As we previously posted here and here, the New Jersey Assembly introduced a bill last year that would require employers to provide paid sick leave to their employees. Under the proposed bill, employers with less than ten employees would be required to permit employees to accrue one hour of paid sick leave for every 30 hours worked and up to 40 hours in total each year. Employers with ten or more employees would also be required to permit employees to accrue one hour of paid sick leave for every 30 hours worked and up to 72 hours in total each year. Employers would be prohibited from taking any retaliatory actions against an employee who uses sick leave or complains about an employer engaging in misconduct with respect to the leave entitlement. The Assembly took no action on the bill after it advanced out of the Assembly Budget Committee last December, but the New Jersey Senate has now advanced a similar version of the bill.

The Senate had introduced an identical version of the Assembly bill in January of 2014. On Monday, June 22, 2015, the Senate Labor Committee took the first action on the bill, advancing it by a 3-2 vote and making some important amendments. As originally introduced, the bill permitted employees to use paid leave for their own medical care, as well as for medical care for a family member. Family member was already defined expansively to include children, grandchildren, siblings, spouses, domestic or civil union partners, parents, or grandparents, as well as a spouse or domestic or civil union partner of the employee’s parents or grandparents and siblings of the employee’s spouse or domestic or civil union partner. Under the Senate Labor Committee’s amendments, the definition of “family member” was expanded to allow an employee who does not have a spouse, domestic partner, or civil union partner to designate one additional person to be treated as a “family member” under the statute. Presumably this is intended to extend the protections of the statute to a girlfriend, boyfriend, or other close friend. The employee would then be allowed to use paid sick leave to care for this designated person.  The amendments also provide that an employee would begin to accrue paid sick leave upon the effective date of the employee’s hiring, but employees would not be allowed to use the earned sick leave until the 90th day after hire. If the employee is covered by a collective bargaining agreement, however, no provisions of the bill would apply until the expiration of the collective bargaining agreement. Another important amendment clarifies that municipal ordinances adopted prior to the effective date of enactment are not preempted, so long as those ordinances provide rights or benefits to employees that “are more favorable to employees” than those required by the state-wide bill. So far, nine municipalities have enacted such ordinances, including Bloomfield, Jersey City, Newark, Passaic, East Orange, Paterson, Irvington, Montclair and Trenton. If adopted, this provision will require employers with operations throughout the state to adapt to a patchwork of paid sick leave mandates. Among the Senate Labor Committee’s other amendments are technical revisions to the definition of “benefit year” under the bill, and revisions that clarify that an employee transferred to another division or location is entitled to all accrued sick leave, as is any employee separated from employment but reinstated after six months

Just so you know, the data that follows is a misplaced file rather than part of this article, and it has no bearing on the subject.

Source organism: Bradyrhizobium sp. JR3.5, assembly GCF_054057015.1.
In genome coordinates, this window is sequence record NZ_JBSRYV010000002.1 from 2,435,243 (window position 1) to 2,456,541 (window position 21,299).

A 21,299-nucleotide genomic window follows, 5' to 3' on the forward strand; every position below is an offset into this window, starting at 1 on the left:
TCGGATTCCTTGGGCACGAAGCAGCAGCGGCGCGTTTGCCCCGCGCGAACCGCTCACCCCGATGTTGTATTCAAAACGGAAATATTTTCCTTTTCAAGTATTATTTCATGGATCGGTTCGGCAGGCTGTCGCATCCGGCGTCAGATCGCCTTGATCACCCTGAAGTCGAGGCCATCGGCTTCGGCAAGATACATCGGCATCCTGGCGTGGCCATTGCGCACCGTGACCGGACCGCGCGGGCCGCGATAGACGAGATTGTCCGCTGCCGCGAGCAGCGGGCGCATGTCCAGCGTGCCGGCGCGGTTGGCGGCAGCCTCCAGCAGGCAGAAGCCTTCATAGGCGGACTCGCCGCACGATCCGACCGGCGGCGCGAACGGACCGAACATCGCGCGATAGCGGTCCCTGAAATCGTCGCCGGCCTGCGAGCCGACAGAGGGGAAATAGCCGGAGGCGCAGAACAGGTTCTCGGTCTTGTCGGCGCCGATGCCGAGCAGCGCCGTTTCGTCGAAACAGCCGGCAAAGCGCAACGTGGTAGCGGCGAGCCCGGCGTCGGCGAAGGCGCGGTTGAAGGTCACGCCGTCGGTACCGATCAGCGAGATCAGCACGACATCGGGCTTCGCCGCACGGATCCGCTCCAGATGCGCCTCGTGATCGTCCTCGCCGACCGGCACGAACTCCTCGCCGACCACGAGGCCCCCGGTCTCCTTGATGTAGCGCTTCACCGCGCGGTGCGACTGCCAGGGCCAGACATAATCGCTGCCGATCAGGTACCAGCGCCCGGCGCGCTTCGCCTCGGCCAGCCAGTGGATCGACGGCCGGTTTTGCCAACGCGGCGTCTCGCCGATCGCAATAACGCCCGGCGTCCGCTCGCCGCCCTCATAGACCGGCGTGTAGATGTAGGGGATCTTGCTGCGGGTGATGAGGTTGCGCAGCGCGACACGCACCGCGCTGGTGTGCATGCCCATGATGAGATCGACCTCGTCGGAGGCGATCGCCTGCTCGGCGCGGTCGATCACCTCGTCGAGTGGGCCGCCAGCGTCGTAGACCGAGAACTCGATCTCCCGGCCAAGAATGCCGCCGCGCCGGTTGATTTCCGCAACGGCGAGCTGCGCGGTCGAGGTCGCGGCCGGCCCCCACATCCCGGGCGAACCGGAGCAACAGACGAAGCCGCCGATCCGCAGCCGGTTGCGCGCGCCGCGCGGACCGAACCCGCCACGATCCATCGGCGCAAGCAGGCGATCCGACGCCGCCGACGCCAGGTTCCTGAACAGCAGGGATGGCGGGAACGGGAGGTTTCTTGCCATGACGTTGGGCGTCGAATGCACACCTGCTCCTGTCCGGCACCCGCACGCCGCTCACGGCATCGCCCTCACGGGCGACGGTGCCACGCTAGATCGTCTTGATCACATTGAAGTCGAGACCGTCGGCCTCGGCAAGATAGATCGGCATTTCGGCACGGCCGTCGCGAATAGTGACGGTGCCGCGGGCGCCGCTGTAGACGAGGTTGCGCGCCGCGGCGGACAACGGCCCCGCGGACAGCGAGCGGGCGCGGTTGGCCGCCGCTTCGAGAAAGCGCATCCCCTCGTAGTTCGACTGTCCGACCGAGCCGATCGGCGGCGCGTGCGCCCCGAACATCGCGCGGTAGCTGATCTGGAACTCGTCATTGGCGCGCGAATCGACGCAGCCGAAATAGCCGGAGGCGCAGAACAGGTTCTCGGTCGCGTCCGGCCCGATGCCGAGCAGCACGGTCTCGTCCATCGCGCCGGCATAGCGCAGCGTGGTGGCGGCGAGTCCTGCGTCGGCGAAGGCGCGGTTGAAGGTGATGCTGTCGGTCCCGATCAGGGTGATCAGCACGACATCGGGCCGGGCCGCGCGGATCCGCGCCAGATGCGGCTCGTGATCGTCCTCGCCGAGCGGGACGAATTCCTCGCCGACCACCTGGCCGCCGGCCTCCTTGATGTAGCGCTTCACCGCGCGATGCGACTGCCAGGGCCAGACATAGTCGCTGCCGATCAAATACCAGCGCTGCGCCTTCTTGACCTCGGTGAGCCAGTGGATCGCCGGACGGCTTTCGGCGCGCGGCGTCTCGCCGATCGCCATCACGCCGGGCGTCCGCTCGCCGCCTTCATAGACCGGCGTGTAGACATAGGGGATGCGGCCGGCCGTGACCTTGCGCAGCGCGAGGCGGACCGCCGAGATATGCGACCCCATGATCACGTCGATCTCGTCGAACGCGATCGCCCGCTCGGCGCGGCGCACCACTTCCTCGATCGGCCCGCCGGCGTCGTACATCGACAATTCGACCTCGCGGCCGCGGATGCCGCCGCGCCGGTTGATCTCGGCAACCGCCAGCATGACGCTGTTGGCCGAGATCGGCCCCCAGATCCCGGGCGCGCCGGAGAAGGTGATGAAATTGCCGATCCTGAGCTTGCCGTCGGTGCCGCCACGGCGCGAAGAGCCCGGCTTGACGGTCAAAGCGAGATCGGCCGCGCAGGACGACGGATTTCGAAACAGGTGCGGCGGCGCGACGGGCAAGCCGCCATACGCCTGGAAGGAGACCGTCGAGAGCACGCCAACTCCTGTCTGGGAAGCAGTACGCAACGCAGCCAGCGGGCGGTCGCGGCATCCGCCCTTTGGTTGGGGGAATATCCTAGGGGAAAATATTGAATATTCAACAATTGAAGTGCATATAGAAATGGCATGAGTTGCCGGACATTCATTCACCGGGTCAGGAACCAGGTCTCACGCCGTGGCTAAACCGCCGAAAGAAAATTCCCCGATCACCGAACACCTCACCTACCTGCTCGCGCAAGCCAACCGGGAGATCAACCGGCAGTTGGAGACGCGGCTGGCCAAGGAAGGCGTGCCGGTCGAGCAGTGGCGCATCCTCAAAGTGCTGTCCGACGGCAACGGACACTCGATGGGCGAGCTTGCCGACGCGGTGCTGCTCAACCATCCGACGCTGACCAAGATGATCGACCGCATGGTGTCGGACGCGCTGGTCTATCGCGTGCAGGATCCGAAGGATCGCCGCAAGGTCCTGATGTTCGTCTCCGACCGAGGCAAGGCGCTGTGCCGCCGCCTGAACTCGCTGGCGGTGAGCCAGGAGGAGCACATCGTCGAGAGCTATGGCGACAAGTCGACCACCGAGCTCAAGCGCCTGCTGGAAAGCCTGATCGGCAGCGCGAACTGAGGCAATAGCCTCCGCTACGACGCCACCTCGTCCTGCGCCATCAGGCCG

Summer Associate Luke Pontier contributed to this article.